Critics call EPA's new rule a loophole for big business
A new reporting rule, aimed to ease the burden on small firms, may instead help Ashland and other giant companies.
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Of 24,000 facilities currently reporting TRI data, about one-third could be eligible to fill out a short form that simply lists the chemical, they said.Skip to next paragraph
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But one largely hidden element of the rule change is that big companies are among the largest beneficiaries, says Tom Natan, of the National Environmental Trust, a Washington environmental group.
"The idea that this change is meant to benefit small independent business is just not true," he says. "When they first issued the proposal last year, EPA was saying it's mom and pop businesses this will help, but it turns out it's really General Motors, Sunoco, and companies like that."
While thousands of facilities will see major reductions in their paperwork, Dr. Natan is most concerned about the 3,600 facilities, about 15 percent of the total, that his analysis shows will no longer have to report any emissions details at all. Many such facilities, which emit thousands of pounds of toxins, are operated by some of the nation's largest companies.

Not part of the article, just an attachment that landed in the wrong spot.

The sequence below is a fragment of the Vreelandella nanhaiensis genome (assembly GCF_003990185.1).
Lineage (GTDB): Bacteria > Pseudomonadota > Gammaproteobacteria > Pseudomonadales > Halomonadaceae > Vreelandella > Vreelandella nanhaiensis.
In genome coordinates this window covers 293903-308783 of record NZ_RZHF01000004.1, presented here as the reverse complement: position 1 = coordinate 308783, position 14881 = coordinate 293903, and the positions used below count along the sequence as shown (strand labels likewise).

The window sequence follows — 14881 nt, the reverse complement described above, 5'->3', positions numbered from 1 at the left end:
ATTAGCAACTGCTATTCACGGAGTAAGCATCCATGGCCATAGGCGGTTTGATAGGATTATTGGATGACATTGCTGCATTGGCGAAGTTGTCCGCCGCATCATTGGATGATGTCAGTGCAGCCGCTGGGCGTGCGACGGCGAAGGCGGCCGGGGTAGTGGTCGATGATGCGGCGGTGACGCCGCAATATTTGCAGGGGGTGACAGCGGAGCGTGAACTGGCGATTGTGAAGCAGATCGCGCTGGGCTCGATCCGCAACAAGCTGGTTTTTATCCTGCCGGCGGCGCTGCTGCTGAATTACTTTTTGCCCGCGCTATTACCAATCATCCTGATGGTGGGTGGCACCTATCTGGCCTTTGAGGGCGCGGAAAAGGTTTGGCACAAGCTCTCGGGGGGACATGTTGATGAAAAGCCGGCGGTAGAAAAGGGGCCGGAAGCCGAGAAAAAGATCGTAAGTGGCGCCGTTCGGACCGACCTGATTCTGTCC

An Ashland Distribution Co. facility, located in Birmingham, Ala., a division of the Fortune 500 giant Ashland Inc., released seven toxic chemicals totaling 4,405 pounds in 2004, according to the most recent TRI data. But because each chemical is below the new 2,000-pound threshold, the facility may no longer have to report any data on amounts and types of releases, Natan says. It also leaves room for emissions to rise without data being made public, he adds.
Similarly, one of Chevron's Honolulu marine terminals emitted 1,328 pounds of seven chemicals in 2004, including 580 pounds of the n-hexane, a potent toxin. But under the new TRI, that facility won't have to report such details in the future.
Both companies are taking a wait-and-see attitude.
"We're going to look at this change, but in the meantime continue to remain compliant with all federal regulations," says Ken Gordon, an Ashland spokesman. "It may help us a little bit to fill out the shorter form – save us some time – and that's what EPA had in mind. It wants companies to save time and still be protective of public health. The public is still getting their right to know what chemicals are being used."
"Right now we file the long form and it is our intent to continue that practice until the new TRI proposals are fully vetted," says Albert Chee, a Chevron spokesman. "If there's some reason to change our reporting practices, then changes will be made. But right now, we'll continue to follow our historical practice."
EPA found broad public discontent after it proposed its rule. More than 99 percent of the roughly 120,000 respondents during the public comment period opposed it, according to OMB Watch, a budget watchdog in Washington, D.C.
"It's outrageous that you want to make it easier for businesses to avoid public scrutiny of their releases," Carolyn Boatsman of Mercer Island, Wash., wrote the EPA in 2005. "It has been unequivocally documented that having to publish releases has shamed businesses into drastically reducing their output. We need that motivation."